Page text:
Overcoming the 3 main challenges of hybrid cloud
Cloud adoption has seen a significant rise in recent years, with hybrid solutions gaining increasing popularity amongst enterprise businesses.
Hybrid cloud is the term used for cloud infrastructure that combines both a shared public cloud leveraged from a provider and a secure, high performance private cloud, gaining the benefits of both.
The challenges of hybrid cloud are still an unknown quantity for some, as it’s still relatively young as a setup, meaning many professionals are yet to dip their toe into the world of hybrid. An understanding of hybrid cloud and best use strategy only really comes from those who have experience with hybrid solutions at scale, which happens to be something of a speciality here at Cloudhelix.
The challenges with hybrid cloud and how to avoid them
As with many things in IT, or even business in general; with proper prior planning, many of the usual issues can be avoided. Building a good relationship with your cloud provider will give you the level of hands-on support you need ahead of time, ensuring you get everything you’re entitled to out of the agreement.
Let’s break the challenges down into a few key areas:
The key issue with cloud security comes down to trust. Can you trust your provider and their staff that will have access to your data? Can you trust everyone in your business with the same level of data access in-house?
In general, moving to a hybrid cloud setup is a great time to take stock of security, operations processes and more. It might require a bit of thinking, but it doesn't mean it's not worth doing.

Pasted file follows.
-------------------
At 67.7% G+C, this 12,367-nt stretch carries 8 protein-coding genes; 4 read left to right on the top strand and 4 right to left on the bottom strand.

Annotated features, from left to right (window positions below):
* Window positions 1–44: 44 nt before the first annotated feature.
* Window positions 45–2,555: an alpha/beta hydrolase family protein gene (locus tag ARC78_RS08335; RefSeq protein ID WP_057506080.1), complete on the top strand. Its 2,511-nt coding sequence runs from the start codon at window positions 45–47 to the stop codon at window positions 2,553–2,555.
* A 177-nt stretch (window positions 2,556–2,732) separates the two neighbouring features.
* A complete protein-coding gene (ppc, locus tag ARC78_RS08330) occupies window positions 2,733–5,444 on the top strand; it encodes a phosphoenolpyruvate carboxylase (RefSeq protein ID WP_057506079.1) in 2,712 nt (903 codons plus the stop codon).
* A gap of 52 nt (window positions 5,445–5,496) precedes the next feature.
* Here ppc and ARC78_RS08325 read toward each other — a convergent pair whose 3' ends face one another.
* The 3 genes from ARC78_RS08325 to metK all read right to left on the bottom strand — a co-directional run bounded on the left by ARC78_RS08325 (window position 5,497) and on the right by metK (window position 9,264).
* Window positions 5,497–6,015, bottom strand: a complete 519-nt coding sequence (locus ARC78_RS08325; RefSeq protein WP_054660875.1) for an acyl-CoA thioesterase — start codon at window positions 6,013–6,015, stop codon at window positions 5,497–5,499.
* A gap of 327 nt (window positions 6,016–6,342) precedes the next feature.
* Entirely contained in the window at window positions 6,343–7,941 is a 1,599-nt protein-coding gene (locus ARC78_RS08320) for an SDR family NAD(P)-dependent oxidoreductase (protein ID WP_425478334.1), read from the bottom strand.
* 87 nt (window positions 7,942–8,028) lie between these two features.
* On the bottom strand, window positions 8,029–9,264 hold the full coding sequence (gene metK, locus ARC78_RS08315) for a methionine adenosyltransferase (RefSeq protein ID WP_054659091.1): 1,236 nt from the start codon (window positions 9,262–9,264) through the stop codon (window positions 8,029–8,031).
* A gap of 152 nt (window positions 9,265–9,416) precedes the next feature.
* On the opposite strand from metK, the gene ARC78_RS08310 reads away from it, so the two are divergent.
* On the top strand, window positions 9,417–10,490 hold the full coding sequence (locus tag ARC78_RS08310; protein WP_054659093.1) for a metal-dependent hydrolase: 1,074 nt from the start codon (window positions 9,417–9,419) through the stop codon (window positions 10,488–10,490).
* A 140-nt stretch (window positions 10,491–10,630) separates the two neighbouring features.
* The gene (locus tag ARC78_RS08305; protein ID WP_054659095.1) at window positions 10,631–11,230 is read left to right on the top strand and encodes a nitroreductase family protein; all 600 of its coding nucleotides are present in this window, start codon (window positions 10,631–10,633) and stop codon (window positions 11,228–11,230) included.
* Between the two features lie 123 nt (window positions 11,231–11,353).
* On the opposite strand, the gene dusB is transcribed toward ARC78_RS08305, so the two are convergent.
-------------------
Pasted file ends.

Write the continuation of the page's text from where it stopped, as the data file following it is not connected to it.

A platform is only as secure as the policies you have in place to control it, and the amount of trust and faith between your provider and your staff that have access to the data.
Otherwise, just make sure that the ISO accreditation of your public cloud data center provider is up to scratch, and most importantly of all: be sure that there are no regulatory requirements stopping you from storing your own or your clients data off-site.
It's all about proving the success of hybrid cloud early doors.
In business we often focus on the cost, and rightly so... however, with hybrid cloud, the benefits and long-term savings it brings really need to be weighed up before cost is scrutinised too much. The problem for some is that the benefits only start to come once it has been implemented. Seeing is believing, so you may have to be creative in ways of helping the board understand the current challenges versus potential gains.
The public cloud portion of your hybrid solution should represent a good saving for the business so long as it’s utilised for the right applications. It’s important to be aware of using highly active applications on it as heavy usage of the public cloud. Equally, it's fair to assume that enterprises are persuing a hybrid cloud setup to stick these demanding workloads into somewhere private or dedicated to actively avoid large bills from AWS...
On the other hand, building an in-house private cloud can get costly very quickly. Unless it’s a mandatory requirement for security or legal reasons, consider a managed hosting solution for your private cloud. This could be a great way to cut costs while still meeting your business's infrastructure requirements. It will also mean that your team don't have to manage this cloud, freeing them up somewhat, which is always handy. Even if you think you need in-house private cloud hosting, it’s worth bouncing ideas off managed cloud providers to see if there’s anything other workarounds you hadn’t thought about, such as virtualising things so they can be remotely managed by your provider.